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Let's Encrypt with auto-renewal and nginx

Published on June 25, 2016

I recently moved from using a wildcard certificate to using a bunch of certificates from Let’s Encrypt. I was a bit hesitant in the beginning because it seemed like a lot of work and hassle to deal with auto-renewal every 90 days but as it turned out it’s all really simple and free.

I’m just documenting this here so I can be lazy and just go back to this post in the future. As usual I’m using Gentoo and nginx here but this should work for almost every other configuration. This is the minimal nginx config I usually use that scores A+ on SSLLabs and works well for all my needs.

Let’s Encrypt

To get the certificates I’m using the official tool that is now under the umbrella of the EFF: certbot

Install this tool on your system, stop your currently running web server to free up the port and then just run the tool:

$ certbot certonly

If you run it for the first time it’ll ask you to accept some terms and to enter your email address. After that you’ll see this screen:

how to authenticate

Selection option 2 here and continue, on the next screen just enter the domain you want to get your certificate for and press OK.

After that the certificate and private key will be generated and are located in /etc/letsencrypt/live/ I usually use this path directly in nginx so I don’t have to copy around certificates once I renew them.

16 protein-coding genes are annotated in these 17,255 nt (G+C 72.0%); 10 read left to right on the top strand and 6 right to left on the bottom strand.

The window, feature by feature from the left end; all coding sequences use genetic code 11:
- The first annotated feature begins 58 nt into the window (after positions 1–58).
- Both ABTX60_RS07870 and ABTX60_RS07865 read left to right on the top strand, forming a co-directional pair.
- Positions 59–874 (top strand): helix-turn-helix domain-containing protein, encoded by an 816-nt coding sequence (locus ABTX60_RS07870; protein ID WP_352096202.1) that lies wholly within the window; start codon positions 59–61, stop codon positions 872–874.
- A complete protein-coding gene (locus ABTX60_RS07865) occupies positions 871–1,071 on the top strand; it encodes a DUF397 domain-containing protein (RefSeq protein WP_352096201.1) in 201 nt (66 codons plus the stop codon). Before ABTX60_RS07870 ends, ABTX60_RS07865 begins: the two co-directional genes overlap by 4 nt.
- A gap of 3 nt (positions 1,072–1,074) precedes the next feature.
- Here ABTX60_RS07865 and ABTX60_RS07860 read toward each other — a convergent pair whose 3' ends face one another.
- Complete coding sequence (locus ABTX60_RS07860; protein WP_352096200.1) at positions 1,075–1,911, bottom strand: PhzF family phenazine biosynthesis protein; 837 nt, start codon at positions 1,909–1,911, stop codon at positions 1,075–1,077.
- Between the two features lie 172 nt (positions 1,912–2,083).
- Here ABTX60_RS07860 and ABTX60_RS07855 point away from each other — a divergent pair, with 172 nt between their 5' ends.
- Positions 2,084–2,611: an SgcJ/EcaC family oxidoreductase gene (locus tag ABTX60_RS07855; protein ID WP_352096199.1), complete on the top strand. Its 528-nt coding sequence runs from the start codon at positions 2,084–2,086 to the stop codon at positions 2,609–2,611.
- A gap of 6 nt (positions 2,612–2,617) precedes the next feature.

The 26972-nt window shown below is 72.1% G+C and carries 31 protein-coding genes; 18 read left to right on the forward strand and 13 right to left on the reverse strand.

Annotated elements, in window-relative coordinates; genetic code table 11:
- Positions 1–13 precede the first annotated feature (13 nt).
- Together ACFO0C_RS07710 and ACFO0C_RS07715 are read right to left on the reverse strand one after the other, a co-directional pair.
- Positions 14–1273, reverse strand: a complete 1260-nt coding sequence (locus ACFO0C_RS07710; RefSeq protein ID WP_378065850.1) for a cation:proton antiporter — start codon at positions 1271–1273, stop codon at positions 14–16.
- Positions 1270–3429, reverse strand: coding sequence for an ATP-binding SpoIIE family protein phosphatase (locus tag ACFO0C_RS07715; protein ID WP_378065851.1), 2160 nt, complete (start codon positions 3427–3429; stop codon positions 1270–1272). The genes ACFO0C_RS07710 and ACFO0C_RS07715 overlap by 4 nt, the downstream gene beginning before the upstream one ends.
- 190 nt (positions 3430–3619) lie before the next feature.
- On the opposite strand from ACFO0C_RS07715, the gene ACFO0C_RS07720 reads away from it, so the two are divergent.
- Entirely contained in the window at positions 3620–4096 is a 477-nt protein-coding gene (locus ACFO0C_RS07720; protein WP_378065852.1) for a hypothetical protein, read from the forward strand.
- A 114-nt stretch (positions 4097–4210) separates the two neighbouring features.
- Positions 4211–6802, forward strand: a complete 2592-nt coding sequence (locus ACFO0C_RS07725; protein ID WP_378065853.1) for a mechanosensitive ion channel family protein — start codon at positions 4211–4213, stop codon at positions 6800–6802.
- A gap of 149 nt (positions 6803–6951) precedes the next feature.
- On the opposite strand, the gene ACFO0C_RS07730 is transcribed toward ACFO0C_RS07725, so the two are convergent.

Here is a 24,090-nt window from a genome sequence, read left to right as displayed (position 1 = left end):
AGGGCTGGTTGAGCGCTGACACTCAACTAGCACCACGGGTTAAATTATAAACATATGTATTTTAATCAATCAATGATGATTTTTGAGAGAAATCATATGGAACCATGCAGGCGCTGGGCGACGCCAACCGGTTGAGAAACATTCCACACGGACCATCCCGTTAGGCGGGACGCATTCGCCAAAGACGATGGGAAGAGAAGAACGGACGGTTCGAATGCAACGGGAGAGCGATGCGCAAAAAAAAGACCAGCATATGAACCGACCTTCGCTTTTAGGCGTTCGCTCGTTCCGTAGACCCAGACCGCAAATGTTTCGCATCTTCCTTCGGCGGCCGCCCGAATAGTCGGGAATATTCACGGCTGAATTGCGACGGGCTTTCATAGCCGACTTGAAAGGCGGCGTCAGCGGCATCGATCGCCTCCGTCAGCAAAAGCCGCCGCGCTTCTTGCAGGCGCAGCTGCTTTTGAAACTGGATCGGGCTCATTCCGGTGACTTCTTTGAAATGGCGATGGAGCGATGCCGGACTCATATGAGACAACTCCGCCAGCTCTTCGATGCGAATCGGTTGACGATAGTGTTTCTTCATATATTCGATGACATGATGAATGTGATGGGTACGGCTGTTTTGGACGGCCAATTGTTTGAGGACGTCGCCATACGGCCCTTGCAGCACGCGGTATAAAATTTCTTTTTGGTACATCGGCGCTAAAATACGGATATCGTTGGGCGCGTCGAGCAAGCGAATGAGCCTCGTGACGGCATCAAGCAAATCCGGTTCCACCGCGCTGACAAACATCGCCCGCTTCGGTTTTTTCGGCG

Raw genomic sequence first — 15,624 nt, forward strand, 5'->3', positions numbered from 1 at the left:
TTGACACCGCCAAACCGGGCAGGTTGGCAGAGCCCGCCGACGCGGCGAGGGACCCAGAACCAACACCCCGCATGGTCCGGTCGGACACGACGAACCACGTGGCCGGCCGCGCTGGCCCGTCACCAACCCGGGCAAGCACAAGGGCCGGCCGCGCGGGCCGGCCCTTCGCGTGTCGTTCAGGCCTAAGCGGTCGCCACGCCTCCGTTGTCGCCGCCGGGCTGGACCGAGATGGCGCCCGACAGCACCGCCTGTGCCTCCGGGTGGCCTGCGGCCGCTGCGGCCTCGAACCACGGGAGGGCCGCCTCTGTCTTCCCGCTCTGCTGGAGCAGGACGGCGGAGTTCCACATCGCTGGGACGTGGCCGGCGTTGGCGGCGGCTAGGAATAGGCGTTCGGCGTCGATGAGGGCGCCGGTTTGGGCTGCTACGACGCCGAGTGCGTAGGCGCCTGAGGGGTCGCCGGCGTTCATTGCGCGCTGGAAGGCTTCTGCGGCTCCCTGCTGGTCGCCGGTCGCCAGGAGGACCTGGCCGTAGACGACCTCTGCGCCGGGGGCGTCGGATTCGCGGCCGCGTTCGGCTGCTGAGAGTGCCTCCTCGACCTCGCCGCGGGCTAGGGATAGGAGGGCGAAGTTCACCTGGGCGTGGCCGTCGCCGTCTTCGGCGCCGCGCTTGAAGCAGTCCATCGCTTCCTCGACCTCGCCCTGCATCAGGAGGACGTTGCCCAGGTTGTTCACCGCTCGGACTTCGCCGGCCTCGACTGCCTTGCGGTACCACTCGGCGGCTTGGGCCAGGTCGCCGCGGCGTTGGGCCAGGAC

The nginx config is really basic and just looks like this. I split off the ssl.conf because it’s the same for every domain’s config and I didn’t want to duplicate all that. That’s why it’s just imported and that way I don’t have to update all configs if I update the cipherlist in the future.

server {
    listen      443 default_server ssl;

    ssl_certificate     /etc/letsencrypt/live/;
    ssl_certificate_key /etc/letsencrypt/live/;
    include /etc/nginx/ssl.conf;

    error_log   /var/log/nginx/;
    access_log  /var/log/nginx/;

    root /var/www/;
    index index.html;

    location / {
        alias /var/www/;

server {
    listen      80;
    return      301 https://$server_name$request_uri;

The ssl.conf looks like that right now, make sure you generated the dhparam.pem file with openssl and it’s located in that directory.

ssl on;
ssl_prefer_server_ciphers on;
ssl_session_cache shared:SSL:10m;
ssl_dhparam /etc/nginx/ssl/;
ssl_protocols TLSv1 TLSv1.1 TLSv1.2;
add_header Strict-Transport-Security "max-age=15768000; includeSubDomains";
add_header X-Frame-Options DENY;
add_header X-Content-Type-Options nosniff;

ssl_stapling on;
ssl_stapling_verify on;
resolver valid=300s;
resolver_timeout 10s;


The Let’s Encrypt certificates expire every 90 days right now (Reason). For that reason we have to set up a script to check if they are still valid every once in a while and if not, renew them. Luckily this is all really easy and we just have to add a new cronjob. For the tool to run we have to stop the web server again so it can use the included webserver to set up the endpoint to talk to the Let’s Encrypt API. We can just do that with the --pre-hook and --post-hook parameters.

@weekly  /usr/bin/certbot renew --standalone --pre-hook "/etc/init.d/nginx stop" --post-hook "/etc/init.d/nginx st    art" --quiet

This also makes it very easy to just run shell scripts to do some more things in case of a renewal. For ZNC for example you can use a tiny script like that to update the certificates the web interface of the bouncer is using.

root@examplecom ~$ cat
cat /etc/letsencrypt/live/{privkey,cert,chain}.pem > /home/dewey/.znc/znc.pem
chown dewey:dewey /home/dewey/.znc/znc.pem

Once this is all done just restart nginx and enjoy your free certificates.

If you want to support this organization please consider donating to the EFF: